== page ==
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Tech Tip 14

Proper Equipment Grounding Prevents Shock Hazards


  • Shock injury to humans or animals
  • No equipment grounding conductor
  • No neutral-to-ground bond at main panel


  • Earth is only ground fault return path
  • High-impedance ground fault path


  • Use equipment grounding conductors to provide low impedance path for fault current

One reason for grounding electrical equipment is to prevent injury and death when equipment insulation fails. Proper grounding increases safety by allowing failed equipment to be quickly de-energized. Common grounding mistakes can be a hazard.


Consider the properly grounded system shown in Figure 1. With a ground fault at the equipment as shown, the only impedances limiting the fault current through the breaker are the impedances of the conductors, splices and terminations. If the total impedance is assumed at one ohm, the 20 ampere breaker will conduct 120 amps and trip the circuit quickly to extinguish the fault.

 Properly Grounded System

Figure 1: Properly Grounded System


Now consider a case where earth is the only return for ground fault current (Figure 2). The total circuit impedance is that of the conductors, splices, terminations and the earth ground impedance. If the total circuit impedance is assumed at 10 ohms, only 12 amps will flow through the breaker. The breaker will not trip and the motor frame will remain energized at near line voltage (120 volts) indefinitely. Anyone contacting this motor frame could suffer severe injuries or even death. Note the assumed impedance may be much lower than reality. Utilities often assume a driven ground rod has an impedance of 25 ohms. This breaker will conduct less than 5 amps with a circuit impedance of 25 ohms.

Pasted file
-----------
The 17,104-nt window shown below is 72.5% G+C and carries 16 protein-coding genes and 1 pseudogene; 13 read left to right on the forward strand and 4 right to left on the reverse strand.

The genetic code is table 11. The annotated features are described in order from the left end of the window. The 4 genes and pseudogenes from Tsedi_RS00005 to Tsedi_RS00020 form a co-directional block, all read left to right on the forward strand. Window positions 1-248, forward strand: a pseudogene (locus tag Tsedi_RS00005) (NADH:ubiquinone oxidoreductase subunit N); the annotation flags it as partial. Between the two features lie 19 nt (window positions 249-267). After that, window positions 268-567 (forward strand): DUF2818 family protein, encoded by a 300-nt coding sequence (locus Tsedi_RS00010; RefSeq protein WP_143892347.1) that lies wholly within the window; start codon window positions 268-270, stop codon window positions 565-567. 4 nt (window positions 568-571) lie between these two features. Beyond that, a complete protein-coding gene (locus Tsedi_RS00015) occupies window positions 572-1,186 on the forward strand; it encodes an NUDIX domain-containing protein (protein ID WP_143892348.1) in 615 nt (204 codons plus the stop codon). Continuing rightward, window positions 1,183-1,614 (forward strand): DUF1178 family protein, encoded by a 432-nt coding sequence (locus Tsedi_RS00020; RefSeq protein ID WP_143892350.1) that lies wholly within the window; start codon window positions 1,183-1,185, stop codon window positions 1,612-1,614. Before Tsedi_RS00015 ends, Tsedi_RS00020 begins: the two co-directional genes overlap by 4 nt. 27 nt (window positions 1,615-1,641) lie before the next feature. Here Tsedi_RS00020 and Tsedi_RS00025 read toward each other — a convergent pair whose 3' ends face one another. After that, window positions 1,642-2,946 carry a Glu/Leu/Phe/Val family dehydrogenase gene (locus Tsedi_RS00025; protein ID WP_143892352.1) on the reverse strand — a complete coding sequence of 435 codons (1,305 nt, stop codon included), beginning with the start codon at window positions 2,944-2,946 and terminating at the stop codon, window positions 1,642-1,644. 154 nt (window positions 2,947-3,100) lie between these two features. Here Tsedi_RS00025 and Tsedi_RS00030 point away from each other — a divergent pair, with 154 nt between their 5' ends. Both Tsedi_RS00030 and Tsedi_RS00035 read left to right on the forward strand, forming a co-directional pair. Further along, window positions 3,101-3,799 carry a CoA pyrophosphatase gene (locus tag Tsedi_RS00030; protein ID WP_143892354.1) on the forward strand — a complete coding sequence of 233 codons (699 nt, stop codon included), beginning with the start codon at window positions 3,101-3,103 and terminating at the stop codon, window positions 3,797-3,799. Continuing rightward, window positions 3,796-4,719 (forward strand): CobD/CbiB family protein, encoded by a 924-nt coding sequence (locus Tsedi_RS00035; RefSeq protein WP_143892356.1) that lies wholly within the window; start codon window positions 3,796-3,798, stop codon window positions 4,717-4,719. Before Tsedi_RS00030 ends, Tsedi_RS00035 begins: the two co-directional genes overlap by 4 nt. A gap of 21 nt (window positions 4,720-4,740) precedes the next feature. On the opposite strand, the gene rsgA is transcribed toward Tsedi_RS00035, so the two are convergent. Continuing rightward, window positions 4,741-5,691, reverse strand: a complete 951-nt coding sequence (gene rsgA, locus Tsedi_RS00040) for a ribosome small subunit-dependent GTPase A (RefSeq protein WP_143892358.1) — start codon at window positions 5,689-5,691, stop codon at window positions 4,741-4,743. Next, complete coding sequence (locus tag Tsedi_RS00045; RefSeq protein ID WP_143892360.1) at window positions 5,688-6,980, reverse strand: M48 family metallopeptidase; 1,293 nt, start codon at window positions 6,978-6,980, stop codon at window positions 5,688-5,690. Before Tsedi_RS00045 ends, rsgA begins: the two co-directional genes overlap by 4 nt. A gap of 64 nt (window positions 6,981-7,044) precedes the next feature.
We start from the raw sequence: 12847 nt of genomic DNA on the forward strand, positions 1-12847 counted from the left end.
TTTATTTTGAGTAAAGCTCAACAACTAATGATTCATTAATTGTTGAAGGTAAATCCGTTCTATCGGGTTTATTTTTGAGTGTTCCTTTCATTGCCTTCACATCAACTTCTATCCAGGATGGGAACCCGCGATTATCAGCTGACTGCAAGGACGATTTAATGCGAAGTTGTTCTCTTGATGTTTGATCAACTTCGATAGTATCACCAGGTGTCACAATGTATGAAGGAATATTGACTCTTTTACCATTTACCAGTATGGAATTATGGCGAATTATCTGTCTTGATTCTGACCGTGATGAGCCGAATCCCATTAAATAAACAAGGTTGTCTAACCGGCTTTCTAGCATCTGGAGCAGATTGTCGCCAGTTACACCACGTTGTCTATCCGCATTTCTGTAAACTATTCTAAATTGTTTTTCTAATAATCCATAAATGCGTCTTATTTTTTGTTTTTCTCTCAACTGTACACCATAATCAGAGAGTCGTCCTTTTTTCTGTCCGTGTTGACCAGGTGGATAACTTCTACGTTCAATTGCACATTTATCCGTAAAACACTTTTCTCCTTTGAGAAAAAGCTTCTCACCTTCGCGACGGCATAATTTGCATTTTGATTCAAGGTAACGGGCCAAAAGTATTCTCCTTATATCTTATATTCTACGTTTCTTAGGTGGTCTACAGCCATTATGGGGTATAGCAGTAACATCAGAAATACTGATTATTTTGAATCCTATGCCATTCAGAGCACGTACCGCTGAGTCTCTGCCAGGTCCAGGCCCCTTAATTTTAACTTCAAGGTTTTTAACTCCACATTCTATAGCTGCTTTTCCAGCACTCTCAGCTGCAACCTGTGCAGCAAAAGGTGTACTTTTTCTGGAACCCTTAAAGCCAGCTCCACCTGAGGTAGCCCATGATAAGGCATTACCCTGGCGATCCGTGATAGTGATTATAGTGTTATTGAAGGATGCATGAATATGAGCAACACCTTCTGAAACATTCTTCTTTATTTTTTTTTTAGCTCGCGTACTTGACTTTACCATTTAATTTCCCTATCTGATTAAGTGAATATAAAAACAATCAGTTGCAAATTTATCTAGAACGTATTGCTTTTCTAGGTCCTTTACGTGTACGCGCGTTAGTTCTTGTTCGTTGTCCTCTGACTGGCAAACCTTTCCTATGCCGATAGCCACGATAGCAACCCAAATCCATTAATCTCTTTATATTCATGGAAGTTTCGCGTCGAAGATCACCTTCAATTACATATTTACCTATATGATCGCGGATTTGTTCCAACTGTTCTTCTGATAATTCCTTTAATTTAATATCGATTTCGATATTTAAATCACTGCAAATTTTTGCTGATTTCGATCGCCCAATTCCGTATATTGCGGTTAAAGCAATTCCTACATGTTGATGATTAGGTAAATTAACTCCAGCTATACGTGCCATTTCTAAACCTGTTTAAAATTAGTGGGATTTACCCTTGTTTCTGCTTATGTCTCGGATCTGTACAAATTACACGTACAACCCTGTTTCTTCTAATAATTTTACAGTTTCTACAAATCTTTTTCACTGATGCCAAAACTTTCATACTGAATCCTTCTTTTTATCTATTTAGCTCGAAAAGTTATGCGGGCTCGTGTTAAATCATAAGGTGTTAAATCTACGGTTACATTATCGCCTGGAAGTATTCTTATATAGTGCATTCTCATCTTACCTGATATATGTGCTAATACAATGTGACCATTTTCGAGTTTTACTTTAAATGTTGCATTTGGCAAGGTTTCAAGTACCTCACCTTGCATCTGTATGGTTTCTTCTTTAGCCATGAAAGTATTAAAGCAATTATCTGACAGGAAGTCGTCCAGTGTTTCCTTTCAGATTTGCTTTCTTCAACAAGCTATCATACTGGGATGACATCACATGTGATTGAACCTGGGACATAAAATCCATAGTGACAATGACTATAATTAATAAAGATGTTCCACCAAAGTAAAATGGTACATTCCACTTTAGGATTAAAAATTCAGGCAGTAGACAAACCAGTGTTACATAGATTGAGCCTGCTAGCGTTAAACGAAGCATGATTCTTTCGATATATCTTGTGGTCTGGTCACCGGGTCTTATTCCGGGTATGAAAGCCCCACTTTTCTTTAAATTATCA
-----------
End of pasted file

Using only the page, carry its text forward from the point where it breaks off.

Improperly Grounded System

Figure 2: Improperly Grounded System

Since earth grounds may have impedances 10 to 100 times higher than ground conductors, significant shock hazards can occur when relying on an earth return for ground fault current. Using a ground conductor or earth ground as a ground return path has little effect on the normal operation of most equipment. Therefore, hazards due to using the earth as the sole ground return path often go unnoticed for years.


Maintaining a low impedance for ground fault current is vital to the proper operation of breakers and fuses. Using equipment grounding conductors will help establish this low impedance. Using earth as the only ground return path will severely limit the amount of current the breaker will conduct and inhibit its ability to clear ground faults.

The information and diagrams presented herein are for general educational purposes only, and should not be relied upon as instructions for customer self-wiring. Customers should at all times seek the assistance of qualified electricians or utility personnel for all wiring projects.